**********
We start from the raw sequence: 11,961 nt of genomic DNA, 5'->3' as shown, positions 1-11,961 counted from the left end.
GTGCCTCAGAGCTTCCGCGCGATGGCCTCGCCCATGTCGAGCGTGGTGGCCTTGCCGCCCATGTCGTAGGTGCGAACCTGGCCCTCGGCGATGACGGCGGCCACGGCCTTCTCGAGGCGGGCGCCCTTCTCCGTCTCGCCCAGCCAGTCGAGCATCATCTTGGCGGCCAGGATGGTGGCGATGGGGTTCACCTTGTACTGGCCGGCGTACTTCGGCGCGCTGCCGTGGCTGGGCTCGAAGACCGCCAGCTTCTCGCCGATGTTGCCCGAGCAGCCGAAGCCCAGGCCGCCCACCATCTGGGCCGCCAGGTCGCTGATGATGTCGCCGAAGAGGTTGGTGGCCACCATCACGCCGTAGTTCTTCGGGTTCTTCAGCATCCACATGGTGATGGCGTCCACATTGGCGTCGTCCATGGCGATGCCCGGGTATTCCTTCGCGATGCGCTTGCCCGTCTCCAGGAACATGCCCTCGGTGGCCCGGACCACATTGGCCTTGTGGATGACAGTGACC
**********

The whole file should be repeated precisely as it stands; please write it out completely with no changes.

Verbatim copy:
We start from the raw sequence: 11,961 nt of genomic DNA, 5'->3' as shown, positions 1-11,961 counted from the left end.
GTGCCTCAGAGCTTCCGCGCGATGGCCTCGCCCATGTCGAGCGTGGTGGCCTTGCCGCCCATGTCGTAGGTGCGAACCTGGCCCTCGGCGATGACGGCGGCCACGGCCTTCTCGAGGCGGGCGCCCTTCTCCGTCTCGCCCAGCCAGTCGAGCATCATCTTGGCGGCCAGGATGGTGGCGATGGGGTTCACCTTGTACTGGCCGGCGTACTTCGGCGCGCTGCCGTGGCTGGGCTCGAAGACCGCCAGCTTCTCGCCGATGTTGCCCGAGCAGCCGAAGCCCAGGCCGCCCACCATCTGGGCCGCCAGGTCGCTGATGATGTCGCCGAAGAGGTTGGTGGCCACCATCACGCCGTAGTTCTTCGGGTTCTTCAGCATCCACATGGTGATGGCGTCCACATTGGCGTCGTCCATGGCGATGCCCGGGTATTCCTTCGCGATGCGCTTGCCCGTCTCCAGGAACATGCCCTCGGTGGCCCGGACCACATTGGCCTTGTGGATGACAGTGACC